Tuesday, February 14, 2017

How the City of Chicago Dealt with all the Horse Manure.

Manure vaults were an underground covered hole in alleys all over Chicago that Manure Mongers would swept-up horse manure from the local area and empty it into the vault closing the lid. Later, the vault would be shoveled out and the manure carted off.
A typical “manure vault” in a Chicago alley in 1918.
Workhorses were used for personal transportation, pulling streetcars for public transportation and the delivery of materials and products to commercial and residences. These vaults were one way of keeping the streets clean of horse manure. In 1900, Chicago had 83,000 horses living and working in the city.

On average, one horse creates between 40 to 50 pounds of manure a day. At 40 pounds per day, that equals 3,320,000 pounds or 1,660 tons of horse manure to dispose of per day. The sheer volume made what was a nuisance in small towns and a crisis in large metropolitian areas.
The manure was smelly, dirty, and attracted flies that spread diseases to humans. When it dried up and became dust, the breeze would spread the manure for miles, polluting the air and sickened Chicagoans. Some of it was shipped to area farms for agriculture use. Some was mixed in with cement as a binder and used to pave streets and such. Still, there was too much manure to efficiently dispose of.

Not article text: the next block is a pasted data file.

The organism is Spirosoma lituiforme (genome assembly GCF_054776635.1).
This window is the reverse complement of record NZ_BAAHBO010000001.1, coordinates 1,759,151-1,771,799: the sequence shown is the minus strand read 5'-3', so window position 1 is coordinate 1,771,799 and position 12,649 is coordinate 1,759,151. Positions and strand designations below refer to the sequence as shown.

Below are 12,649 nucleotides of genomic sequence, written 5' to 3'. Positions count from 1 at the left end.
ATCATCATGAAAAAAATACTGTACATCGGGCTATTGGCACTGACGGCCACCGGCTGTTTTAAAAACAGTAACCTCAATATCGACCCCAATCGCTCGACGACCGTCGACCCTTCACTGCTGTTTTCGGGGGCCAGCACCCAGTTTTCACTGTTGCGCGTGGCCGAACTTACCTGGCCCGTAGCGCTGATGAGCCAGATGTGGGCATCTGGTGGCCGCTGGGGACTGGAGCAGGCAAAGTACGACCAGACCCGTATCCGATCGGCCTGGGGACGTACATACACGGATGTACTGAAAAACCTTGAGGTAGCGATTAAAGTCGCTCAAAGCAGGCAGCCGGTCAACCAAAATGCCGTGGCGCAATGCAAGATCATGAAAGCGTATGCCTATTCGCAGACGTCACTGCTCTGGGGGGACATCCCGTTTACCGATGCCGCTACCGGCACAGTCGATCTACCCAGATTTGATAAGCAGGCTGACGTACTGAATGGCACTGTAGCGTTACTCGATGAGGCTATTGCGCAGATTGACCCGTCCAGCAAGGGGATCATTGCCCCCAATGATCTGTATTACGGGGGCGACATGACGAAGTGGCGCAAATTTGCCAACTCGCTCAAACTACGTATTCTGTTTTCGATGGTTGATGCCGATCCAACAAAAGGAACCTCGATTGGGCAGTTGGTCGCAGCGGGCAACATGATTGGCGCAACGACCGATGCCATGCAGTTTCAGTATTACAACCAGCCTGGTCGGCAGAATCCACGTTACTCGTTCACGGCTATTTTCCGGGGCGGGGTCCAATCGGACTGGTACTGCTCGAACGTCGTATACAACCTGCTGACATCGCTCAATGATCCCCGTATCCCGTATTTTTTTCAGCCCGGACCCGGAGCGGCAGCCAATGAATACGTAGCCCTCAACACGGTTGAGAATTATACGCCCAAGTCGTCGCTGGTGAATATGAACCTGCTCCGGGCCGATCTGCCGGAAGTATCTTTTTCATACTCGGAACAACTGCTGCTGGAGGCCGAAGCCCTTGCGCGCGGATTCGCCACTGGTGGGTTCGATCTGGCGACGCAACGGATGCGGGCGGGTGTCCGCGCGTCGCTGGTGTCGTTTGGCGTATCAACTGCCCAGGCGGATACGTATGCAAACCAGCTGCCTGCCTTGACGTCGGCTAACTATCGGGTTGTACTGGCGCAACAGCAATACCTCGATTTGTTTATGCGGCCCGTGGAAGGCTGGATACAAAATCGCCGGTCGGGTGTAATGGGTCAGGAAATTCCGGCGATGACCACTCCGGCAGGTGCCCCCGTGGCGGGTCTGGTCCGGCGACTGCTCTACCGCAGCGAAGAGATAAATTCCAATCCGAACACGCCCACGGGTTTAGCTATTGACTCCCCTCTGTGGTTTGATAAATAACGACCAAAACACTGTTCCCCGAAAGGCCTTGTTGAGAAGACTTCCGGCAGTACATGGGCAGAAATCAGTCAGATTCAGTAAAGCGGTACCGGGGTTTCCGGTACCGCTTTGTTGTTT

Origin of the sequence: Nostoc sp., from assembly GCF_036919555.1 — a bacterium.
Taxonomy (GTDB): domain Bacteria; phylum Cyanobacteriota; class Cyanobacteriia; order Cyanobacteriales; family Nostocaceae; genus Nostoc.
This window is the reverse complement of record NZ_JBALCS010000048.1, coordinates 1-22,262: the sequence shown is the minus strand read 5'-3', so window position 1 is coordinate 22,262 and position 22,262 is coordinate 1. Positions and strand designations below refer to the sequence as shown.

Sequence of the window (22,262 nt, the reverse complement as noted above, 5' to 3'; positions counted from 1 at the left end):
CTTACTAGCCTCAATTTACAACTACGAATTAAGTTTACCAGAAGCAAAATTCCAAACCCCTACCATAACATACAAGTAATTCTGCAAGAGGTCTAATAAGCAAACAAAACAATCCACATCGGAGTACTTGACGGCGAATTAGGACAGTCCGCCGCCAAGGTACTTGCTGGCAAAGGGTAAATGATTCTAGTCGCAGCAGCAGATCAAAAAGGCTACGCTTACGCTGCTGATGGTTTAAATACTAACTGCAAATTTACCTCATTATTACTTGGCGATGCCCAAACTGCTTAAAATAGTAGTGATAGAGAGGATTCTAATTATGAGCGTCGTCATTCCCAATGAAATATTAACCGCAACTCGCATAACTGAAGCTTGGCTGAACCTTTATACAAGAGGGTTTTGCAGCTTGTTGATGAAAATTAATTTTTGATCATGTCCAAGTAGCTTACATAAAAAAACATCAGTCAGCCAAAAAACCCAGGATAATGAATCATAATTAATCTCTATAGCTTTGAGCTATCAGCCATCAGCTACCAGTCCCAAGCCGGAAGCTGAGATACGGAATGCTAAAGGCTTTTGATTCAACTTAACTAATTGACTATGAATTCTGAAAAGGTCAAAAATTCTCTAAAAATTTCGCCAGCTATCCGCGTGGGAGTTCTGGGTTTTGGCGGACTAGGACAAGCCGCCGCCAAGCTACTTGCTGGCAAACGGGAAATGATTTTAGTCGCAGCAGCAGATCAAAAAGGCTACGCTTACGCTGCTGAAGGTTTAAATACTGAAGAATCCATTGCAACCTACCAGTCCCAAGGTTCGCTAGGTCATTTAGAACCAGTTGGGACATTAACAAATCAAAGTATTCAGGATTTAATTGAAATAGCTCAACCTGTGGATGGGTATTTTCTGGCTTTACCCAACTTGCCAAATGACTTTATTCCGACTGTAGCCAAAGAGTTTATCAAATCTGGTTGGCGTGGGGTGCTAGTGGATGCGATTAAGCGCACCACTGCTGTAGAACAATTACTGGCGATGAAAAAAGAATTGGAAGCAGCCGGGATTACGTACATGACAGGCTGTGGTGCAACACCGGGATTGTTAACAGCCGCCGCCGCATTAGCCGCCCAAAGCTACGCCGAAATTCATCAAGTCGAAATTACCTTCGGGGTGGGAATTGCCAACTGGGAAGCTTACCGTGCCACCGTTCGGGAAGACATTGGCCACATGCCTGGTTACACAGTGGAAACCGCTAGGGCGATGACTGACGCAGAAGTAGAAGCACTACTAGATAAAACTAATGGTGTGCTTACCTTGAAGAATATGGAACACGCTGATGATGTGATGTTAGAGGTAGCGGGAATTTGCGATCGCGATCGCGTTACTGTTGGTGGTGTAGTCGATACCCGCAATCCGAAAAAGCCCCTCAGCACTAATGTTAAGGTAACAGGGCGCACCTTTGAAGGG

With the upcoming World's Columbian Exposition scheduled to open in 1893, Chicago made the cleanup of manure a critical priority in 1892. It would be embarrassing for the city to have filthy streets when Chicago is in the world's eye.

One strategy to deal with all the manure was the underground manure vault to diminish the problem. Manure was bailed and transported out of the city along with manure being incinarated. The ultimate solution to the manure problem was just beginning in the U.S.

In 1893 Frank Duryea is reported to have made the first horseless carriage trip on U.S. roads in Springfield, Massachusetts, traveling approximately 600 yards before engine problems forced him to stop and make repairs. He went on to found the first U.S. car company with his brother, the Duryea Motor Wagon Company. 

By 1900 there were only 377 automobiles registered with the Board of Examiners of Operators of Automobiles. The Comparative Wheel Tax Statement shows that in 1916 there were 46,662 horse-drawn vehicles and 65,651 automobiles. By 1940 there were fewer than 2,000 horse-drawn vehicles and over 600,000 automobiles. The fastest changes happened in the 1920s.
Today, horses are equiped with bags to collect their manure before it hits the Chicago streets.

WTTW Chicago - wttw.com

2 comments:

  1. Many horses were still being used until after WW2. Milk, ice, and many vendors and junk collectors used them. The Chicago police also used a lot of them until after the war. Fortunately, most used the alleys to conduct their business.

    ReplyDelete
  2. My house here in Pilsen had a milk and cheese store on the first floor,the family lived in the 3 bedroom apartment behind the store and had a garage built specifically for their horse and carriage they used to make deliveries in the neighborhood.

    ReplyDelete

The Digital Research Library of Illinois History Journal™ is rated PG-13. Please comment accordingly.
Comments not on the posts topic will be deleted as will advertisements.